Just do it!
That is the catchy payoff used by Nike.
For most people venturing into sports that may not be the best advice to follow. Yes, you should indeed start today, but do it according to a plan, or you may end up with severe injuries that will only delay the whole effort and postpone the results you wanted in the first place.
In business, we also often find the "Just do it!" mentality. As no plan of activities will survive the meeting with reality then why bother planning. Let's just do something and see what happens. We can adjust the course as we learn what works.
When I click the seatbelt on my morning flight to see a client, then I am convinced that the airline does not have the "Just do it!" mentality. I am sure they have plans and contingency plans for what should and could happen until I am safely on the ground again. I am confident that they have the "Think!" mentality introduced by IBM in 1911 (a couple of times IBM became convinced that they could predict or control the world and paid dearly for such hubris).
The fact is that planning is much cheaper than execution. You can change a plan from one moment to the next. You can refine and adjust the plan with relatively little effort in a couple of days, weeks or months. You can define milestones, budgets and KPI's that you will expect the execution of the plan to meet and produce. You can communicate the plan and involve people in the planning process ensuring alignment behind and their support for executing the plan. As long as you are in planning mode, everything is possible.
The only thing a plan cannot do is predict or create the future, but if you are creative and committed one of your many plans may become successful and may even make a dent in the universe.
Let's say that your ambition is to become the global market leader in your particular business. Today you have 5% of your domestic market, and in 10 years you want to have 20% of the global market. Doing the math, you must over the next ten years enter the 15 strongest markets in the world (of which the US must be one), and you must grow your company from the current 100 people to probably 10.000 people with operations in at least the 15 key markets.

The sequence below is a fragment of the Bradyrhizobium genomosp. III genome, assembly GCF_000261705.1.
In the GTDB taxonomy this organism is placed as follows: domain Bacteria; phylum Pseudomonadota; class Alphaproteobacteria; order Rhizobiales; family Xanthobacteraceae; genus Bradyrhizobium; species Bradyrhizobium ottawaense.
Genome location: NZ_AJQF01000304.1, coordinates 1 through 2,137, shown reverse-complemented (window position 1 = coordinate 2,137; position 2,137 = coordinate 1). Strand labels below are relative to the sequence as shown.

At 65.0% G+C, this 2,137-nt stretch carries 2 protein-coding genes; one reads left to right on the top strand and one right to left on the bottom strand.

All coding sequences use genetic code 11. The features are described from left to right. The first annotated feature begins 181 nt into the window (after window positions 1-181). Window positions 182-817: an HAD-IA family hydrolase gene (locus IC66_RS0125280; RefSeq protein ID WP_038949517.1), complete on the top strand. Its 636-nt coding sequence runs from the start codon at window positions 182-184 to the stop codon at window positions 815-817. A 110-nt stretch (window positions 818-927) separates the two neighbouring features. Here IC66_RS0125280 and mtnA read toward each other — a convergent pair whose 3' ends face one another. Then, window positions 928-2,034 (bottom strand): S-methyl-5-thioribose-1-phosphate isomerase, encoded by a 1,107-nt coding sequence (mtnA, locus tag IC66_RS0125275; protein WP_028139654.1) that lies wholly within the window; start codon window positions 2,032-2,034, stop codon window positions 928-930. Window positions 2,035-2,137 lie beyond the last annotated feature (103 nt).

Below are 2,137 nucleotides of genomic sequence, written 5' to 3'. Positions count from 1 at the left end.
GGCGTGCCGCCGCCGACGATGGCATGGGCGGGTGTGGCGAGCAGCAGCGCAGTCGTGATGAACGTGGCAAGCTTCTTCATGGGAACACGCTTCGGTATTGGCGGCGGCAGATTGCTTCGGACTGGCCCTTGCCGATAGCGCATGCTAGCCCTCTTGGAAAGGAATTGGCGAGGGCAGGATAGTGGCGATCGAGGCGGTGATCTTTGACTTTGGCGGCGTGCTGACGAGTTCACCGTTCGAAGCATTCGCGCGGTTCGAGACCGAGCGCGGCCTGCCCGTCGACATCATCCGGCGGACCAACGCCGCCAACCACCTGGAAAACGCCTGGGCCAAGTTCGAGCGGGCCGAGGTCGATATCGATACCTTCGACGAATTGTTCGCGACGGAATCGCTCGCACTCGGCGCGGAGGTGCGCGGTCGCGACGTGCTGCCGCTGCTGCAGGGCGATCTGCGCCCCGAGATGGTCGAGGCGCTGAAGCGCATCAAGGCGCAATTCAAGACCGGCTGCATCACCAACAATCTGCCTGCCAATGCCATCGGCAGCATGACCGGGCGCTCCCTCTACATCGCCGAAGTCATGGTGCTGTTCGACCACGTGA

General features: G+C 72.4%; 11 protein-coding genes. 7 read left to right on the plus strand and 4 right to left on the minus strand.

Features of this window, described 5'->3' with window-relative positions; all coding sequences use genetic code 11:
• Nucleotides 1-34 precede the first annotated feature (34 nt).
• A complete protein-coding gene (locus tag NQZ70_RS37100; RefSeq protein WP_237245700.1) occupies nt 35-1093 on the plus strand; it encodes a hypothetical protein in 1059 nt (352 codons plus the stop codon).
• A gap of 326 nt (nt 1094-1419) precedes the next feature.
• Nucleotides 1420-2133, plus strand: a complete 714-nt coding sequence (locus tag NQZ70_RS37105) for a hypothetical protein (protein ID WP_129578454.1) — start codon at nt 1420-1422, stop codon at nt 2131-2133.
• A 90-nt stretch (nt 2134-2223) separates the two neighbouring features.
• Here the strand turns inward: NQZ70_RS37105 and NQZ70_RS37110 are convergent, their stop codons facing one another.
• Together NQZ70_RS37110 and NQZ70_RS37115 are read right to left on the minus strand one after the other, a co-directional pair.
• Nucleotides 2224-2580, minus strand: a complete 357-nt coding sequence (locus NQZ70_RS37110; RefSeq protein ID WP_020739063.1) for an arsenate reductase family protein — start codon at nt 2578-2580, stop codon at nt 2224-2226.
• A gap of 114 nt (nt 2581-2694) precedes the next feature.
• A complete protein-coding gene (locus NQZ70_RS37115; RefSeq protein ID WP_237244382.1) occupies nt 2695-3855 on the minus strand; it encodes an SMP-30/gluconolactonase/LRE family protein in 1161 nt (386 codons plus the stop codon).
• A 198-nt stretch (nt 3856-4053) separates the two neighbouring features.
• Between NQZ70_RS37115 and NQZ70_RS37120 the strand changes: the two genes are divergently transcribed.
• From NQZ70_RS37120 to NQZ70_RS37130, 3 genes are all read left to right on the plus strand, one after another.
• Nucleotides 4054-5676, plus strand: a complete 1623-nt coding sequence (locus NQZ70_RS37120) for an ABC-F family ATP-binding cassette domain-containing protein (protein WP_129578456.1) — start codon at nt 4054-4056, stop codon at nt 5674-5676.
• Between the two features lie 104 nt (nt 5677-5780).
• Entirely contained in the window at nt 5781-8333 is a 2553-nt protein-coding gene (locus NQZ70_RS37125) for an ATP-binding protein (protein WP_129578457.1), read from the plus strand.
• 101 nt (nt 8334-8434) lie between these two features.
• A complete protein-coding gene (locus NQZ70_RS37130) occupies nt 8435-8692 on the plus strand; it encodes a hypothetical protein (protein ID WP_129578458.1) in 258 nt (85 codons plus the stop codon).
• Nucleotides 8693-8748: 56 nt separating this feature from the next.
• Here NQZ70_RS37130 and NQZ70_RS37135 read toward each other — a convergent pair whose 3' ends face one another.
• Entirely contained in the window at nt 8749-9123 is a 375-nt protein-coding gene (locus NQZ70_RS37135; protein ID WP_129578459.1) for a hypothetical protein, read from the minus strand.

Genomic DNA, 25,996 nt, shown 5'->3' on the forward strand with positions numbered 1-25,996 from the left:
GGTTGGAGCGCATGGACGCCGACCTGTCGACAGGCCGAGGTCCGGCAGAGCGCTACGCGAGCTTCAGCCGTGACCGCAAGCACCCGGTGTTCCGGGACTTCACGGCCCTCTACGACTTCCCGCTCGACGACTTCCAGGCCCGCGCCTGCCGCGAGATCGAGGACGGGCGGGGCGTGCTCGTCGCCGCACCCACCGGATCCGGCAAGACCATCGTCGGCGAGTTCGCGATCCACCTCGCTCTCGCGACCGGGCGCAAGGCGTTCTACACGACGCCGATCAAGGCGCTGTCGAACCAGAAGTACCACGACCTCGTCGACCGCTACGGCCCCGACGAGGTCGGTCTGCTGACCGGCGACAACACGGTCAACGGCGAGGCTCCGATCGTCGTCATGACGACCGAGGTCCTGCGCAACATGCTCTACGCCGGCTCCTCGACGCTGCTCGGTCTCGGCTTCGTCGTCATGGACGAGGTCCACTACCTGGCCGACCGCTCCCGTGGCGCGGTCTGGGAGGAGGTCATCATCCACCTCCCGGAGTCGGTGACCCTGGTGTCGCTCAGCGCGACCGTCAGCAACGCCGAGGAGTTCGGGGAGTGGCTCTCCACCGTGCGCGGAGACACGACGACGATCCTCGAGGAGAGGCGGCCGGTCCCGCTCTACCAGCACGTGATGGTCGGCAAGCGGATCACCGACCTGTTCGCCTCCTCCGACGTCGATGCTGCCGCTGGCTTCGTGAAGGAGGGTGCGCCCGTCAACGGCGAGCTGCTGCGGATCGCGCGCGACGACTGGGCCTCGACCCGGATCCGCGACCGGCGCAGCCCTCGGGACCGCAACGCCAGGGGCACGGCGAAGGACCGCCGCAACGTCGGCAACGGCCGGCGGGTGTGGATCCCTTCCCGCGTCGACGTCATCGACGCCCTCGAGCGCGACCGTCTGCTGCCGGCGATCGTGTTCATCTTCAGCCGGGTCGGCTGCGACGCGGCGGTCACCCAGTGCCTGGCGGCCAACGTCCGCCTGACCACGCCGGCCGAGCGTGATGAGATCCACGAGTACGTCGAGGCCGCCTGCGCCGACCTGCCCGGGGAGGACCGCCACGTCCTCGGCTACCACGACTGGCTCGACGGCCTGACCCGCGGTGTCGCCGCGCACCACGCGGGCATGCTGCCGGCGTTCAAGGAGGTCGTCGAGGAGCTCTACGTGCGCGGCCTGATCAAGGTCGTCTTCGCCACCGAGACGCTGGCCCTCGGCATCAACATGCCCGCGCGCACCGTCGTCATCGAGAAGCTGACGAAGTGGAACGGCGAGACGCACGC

You are convinced that if you don't achieve this position, then someone else will and that someone else will then have the muscles to make your life miserable even in your domestic market. You also believe that your value proposition (based on the IP or unique capabilities that you have) has the potential to achieve global market leadership, so why shouldn't you go for it.
There is no way you can develop a plan that can lead you to such an ambitious objective. You will have to break down the goal in smaller steps and then plan each step ensuring that you are heading in the right direction.
You will most likely do a 3-year plan with a budget and activity plan for the first year, then do a review on a monthly basis during the first one or two years, and then every quarter when you have gained momentum with a modus operandi that scales well.
Now it is time to execute the plan, which means opening the CAPEX and OPEX budgets that you assigned and implement the activities that you assumed would deliver the revenue and gross margin at the top of your budget sheet and the profit at the bottom of the sheet. Money starts pouring out of your pockets, but the revenue doesn't trickle in as fast as your plan assumed. You are behind the budget, and the plan seems to fail. It happens for the vast majority of companies, and now you need to decide what to do.